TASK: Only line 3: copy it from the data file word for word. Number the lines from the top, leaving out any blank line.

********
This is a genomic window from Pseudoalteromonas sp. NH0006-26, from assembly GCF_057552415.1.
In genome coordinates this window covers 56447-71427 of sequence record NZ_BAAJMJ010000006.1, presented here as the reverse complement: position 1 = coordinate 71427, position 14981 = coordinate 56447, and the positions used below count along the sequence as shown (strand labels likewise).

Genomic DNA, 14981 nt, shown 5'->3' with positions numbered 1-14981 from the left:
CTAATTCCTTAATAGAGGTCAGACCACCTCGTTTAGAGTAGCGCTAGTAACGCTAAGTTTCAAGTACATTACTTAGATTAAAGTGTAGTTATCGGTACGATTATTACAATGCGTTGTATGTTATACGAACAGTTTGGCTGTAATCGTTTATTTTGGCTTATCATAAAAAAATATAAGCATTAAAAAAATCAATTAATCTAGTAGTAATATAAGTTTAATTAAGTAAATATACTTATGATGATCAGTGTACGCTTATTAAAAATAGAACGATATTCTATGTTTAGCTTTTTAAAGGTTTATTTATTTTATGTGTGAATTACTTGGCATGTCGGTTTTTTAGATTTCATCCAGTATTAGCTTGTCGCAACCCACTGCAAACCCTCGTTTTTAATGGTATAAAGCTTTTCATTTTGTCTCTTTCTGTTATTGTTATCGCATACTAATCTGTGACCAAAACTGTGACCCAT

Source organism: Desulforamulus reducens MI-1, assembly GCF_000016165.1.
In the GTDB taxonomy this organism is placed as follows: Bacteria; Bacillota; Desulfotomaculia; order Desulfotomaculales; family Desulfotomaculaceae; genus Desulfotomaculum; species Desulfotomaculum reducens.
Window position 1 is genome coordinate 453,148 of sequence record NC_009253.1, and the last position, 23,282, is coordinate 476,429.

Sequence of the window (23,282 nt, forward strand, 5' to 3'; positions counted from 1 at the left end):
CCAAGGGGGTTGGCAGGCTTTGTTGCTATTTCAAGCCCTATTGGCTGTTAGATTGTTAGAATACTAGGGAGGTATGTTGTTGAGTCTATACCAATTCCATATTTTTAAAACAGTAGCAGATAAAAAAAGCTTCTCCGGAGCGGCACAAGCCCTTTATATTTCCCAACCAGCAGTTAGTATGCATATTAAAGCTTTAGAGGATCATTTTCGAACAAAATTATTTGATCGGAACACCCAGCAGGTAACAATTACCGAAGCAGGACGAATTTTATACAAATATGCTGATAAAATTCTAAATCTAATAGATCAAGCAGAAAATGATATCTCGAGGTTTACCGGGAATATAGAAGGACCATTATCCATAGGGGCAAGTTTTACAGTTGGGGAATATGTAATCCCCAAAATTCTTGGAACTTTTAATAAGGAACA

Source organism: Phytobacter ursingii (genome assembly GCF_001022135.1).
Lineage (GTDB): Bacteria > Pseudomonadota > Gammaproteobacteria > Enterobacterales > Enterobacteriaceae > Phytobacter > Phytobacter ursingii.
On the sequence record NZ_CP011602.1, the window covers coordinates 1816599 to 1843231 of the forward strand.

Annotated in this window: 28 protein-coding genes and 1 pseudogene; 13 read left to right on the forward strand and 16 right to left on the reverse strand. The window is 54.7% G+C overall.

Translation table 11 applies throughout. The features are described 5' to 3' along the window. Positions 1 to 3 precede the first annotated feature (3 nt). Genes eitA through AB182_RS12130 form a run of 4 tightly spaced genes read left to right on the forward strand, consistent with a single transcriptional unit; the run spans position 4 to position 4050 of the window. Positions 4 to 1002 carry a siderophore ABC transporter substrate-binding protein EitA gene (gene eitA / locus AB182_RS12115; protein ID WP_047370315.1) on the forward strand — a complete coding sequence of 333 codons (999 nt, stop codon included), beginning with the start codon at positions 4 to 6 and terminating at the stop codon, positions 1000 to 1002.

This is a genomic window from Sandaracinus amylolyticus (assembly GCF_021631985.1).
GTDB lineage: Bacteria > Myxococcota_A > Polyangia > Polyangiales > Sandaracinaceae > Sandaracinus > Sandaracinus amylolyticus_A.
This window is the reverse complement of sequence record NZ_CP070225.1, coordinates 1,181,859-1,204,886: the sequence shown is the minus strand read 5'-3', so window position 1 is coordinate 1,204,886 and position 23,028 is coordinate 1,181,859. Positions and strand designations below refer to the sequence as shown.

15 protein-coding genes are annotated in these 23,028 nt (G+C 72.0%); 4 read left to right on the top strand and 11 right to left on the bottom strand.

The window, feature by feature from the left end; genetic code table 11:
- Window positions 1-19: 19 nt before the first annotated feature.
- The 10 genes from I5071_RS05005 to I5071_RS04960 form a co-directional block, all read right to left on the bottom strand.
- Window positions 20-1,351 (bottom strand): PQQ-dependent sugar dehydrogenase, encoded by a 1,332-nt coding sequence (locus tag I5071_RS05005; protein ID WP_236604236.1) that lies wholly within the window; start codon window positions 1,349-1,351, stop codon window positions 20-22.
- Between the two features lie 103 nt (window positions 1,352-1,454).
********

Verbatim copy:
Genomic DNA, 14981 nt, shown 5'->3' with positions numbered 1-14981 from the left: